This is only the beginning of what is to come. 

Unless people change their lives and attitudes, they begin to love one another, love and cherish this planet they live on, the Universal Law of balance will take over, and as in histories past, Islands fell into the sea, Continents collapsed or were divided, and new land became where once there was only water. 

If we're prepared for that kind of upheaval, then we should just keep on trucking as we are. Other wise we people need to get our acts together. We don't have that much more time...  

Chris Davis
Chris Davis

thanks geographic!!! i needed it to acually figure it out.

craig hill
craig hill

As usual, reality trumps old definitions of such approximately accurate geographic areas as "Tornado Alley". When even Mich and Wis are hit by tornadoes with such destructive force as the ones that formed in Illinois, it's more than time the concept of Tornado Alley be adjusted in everyone's mind as occurring northeast of Kansas as well as south of it.

Tornado Alley in that new sense is more like an upside down backward L in geographic shape, as an alley doesn't have to be straight but can also have a turn to it, no?

Florida doesn't quite fit the designation of a Tornado Alley all to itself inasmuch as tornadoes don't much roam the SE, but stay pretty much within Fla and don't occur too much outside it. To reassert its tornado qualities it lacks as being part of or even greater than a Tornado Alley, maybe Florida should be renicknamed The Tornado State. Would that make folks distraught for the lack of geographically accurate tornado whereabouts happier?

Elisabetta Bastai
Elisabetta Bastai

This article makes me think about what I experienced last September. I was traveling by car  from Vermont to Niagara Falls and at some point on I-90 I had to deal with the scariest thunderstorm that I had ever seen. To cut a long story short, I was really surprised to drive  into a huge cloud that looked like a supercell so far north. While I was trying to keep cool and figuring out a way out,  I couldn't help thinking about storm chasers and Samara's death. I got really lucky that that thunderstorm did not developed into a tornado...

You may read the full story  here: 

El Gabilon
El Gabilon

If the states mentioned are prone to tornadoes, why have these states not required builders to build tornado resistant homes and buildings? In this latest tornado hundreds of homes were torn to shreds because builders were either unaware of the story "The Three Little Pigs" or if aware didn't give a hoot or a holler.  The goal was to grab as much as they could grab regardless of the danger to prospective home owners over the years. Now we will see just how fast the INSURANCE COMPANIES pay out what home owners were insured for.  No doubt home owners will be fighing for their insurance money for years to come.  We shall also see how fast, if ever, these states require builders to meet stringent standards against wind storms.  No doubt the legislators of these states will be blowing a lot of hot wind about this situation.

Swiftright Right
Swiftright Right

Umm I was reading these articles back in the 90's and YES tornado ally pretty much does (and always has) extend up through Ill into the Bay area of Michigan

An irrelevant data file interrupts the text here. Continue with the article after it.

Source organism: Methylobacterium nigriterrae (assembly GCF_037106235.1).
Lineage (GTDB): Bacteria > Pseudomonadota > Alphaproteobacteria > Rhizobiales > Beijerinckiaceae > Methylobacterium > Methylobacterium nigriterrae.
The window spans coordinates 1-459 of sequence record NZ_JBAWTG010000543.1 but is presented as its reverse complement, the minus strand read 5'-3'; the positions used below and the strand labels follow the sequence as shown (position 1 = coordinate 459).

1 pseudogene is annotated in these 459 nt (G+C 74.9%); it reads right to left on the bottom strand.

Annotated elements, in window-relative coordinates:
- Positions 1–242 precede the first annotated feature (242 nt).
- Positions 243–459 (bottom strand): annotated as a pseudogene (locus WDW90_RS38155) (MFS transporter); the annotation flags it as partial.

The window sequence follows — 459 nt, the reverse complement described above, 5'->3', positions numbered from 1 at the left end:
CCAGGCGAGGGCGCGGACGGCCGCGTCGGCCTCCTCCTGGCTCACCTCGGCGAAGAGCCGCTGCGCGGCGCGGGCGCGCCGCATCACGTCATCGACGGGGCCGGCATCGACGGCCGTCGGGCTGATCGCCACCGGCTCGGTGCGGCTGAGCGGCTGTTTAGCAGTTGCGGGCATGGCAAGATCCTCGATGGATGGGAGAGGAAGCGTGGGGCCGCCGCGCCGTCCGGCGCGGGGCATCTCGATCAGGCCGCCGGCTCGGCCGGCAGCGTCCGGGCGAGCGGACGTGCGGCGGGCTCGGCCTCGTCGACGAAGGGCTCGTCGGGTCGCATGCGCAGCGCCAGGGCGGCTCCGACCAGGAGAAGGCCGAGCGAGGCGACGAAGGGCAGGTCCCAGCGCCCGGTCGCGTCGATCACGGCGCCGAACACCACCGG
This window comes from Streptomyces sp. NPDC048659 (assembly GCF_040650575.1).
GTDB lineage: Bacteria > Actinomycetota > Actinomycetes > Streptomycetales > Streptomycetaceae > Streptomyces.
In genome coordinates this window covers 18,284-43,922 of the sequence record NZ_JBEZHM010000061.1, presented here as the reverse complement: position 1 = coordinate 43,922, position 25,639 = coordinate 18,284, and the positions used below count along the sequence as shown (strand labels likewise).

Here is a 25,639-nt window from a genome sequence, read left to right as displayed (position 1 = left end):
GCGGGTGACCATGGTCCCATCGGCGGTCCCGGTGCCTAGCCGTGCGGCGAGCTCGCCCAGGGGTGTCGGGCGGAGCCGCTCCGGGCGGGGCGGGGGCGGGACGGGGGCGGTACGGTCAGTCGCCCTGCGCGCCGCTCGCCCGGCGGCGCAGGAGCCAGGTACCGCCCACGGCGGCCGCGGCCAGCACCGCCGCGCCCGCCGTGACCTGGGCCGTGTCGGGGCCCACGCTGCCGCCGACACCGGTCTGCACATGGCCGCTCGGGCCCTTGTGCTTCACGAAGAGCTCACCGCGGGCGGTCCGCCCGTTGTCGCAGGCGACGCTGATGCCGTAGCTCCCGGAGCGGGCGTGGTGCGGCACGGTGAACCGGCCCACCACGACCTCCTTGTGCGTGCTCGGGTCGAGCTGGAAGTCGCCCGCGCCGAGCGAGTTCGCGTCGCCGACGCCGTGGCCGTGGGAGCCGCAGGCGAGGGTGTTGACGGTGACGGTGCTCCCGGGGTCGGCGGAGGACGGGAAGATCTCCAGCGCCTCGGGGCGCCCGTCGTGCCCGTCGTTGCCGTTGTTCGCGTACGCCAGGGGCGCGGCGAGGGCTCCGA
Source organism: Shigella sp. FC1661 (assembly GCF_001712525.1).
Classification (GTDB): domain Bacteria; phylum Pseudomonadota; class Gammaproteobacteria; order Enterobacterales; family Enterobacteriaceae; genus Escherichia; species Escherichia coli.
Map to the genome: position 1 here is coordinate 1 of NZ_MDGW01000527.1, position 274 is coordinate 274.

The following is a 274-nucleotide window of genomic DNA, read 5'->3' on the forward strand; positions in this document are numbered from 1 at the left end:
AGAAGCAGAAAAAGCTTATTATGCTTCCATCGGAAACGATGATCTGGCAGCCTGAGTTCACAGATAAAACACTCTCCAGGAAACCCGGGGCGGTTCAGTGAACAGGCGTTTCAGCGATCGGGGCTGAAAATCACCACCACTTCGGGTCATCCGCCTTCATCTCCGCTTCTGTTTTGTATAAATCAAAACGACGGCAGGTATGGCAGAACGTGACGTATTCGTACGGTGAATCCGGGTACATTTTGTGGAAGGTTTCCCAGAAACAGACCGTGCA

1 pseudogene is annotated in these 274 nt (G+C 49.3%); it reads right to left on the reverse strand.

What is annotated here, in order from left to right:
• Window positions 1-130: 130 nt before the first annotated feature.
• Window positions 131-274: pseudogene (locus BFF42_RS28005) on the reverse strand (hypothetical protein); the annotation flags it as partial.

norman h.
norman h.

As long as the country most responsible for global warming, america, does nothing about it but make it worse days like this will become more and more commonplace and then not only will "hurricane alley" be redefined but so will many other areas of the country become redefined by droughts, wildfires, floods, hurricanes, etc. etc. 

David Moon
David Moon

@El Gabilon Because there's no such thing as a "tornado-resistant" home. Very structurally sound concrete structures can still be demolished or damaged to the point of being unsafe, so how could you expect to build anything else to withstand that kind of force? You can't require common people to spend the hundreds of thousands or millions of dollars required for what you are suggesting. You could possibly require tornado shelters— underground structures— to be in certain areas, but you're still talking about an extreme economic cost. You can only defend against nature to a certain point.

Janelle Hora
Janelle Hora

@Swiftright Right That was the point of the article. It states that if conditions are right, a tornado can happen anywhere. "Tornado ally" is just a term coined from the area that sees the conditions more often. Michigan's weather is a joke compared to Texas storms.  

Ryan Fisher
Ryan Fisher

@norman h.  

Global warming isn't what's causing more destructions. It's wickedness and disregard for God's laws on this promised land. We need to be better people if we want God's protection to continue. It's as simple as that. If we continue in our ways, committing adultry, fonication, lying, cheating, steeling, killing innocent babies in the womb, worshiping works of our own hands and mocking God, than we'll continue to see these disasters and many more come. Global warming isn't the problem, it us!

Jeff Price
Jeff Price

@norman h. Seriously? China doesn't bear any responsibility? Japan's rolling back of CO2 emission policies does not bear any responsibility? Volcanoes spewing out more CO2 in a day than the rest of the world combined in a year do not bear responsibility? OK. Thanks for the education.

Janelle Hora
Janelle Hora

@Ryan Fisher I didn't know the WBC was allowed to use the internet. Separation of church and state as well as church and science.

David Moon
David Moon

@Jeff Price Norman is right. While China, (and soon India) bears a huge responsibility in this, we are still the largest per capita producers of greenhouse gasses.

What's more, we are in the best economic position right now out of any country to transition to renewable energies, but we refuse to do so. China is still in their industrial revolution, and it is not fair to demand more from them than we can do, given the fact that we are an industrialized nation. We had our time of development, now it's time for us to undo some of the damage we have caused.

If we were smart, we could get to the forefront of green technology and sell to the rest of the world, including china. We have the manufacturing capabilities to do so. Instead, we're buying less efficient solar panels from China, and essentially remaining a leach when it comes to renewables.

Noti Atamelang
Noti Atamelang

Jeff,  Your first two sentences are right on!  Your third, 

"Volcanoes spewing out more CO2 in a day than the rest of the world combined in a year do not bear responsibility?"  

Is hyperbole.  Do the math.  All of us are causing climate change and only the do-gooders, (like you, me and Norman) at the bottom end show any willingness to make changes.  Billionair chateaus in Monaco and private tropical islands are immune to the mundane problems of the masses.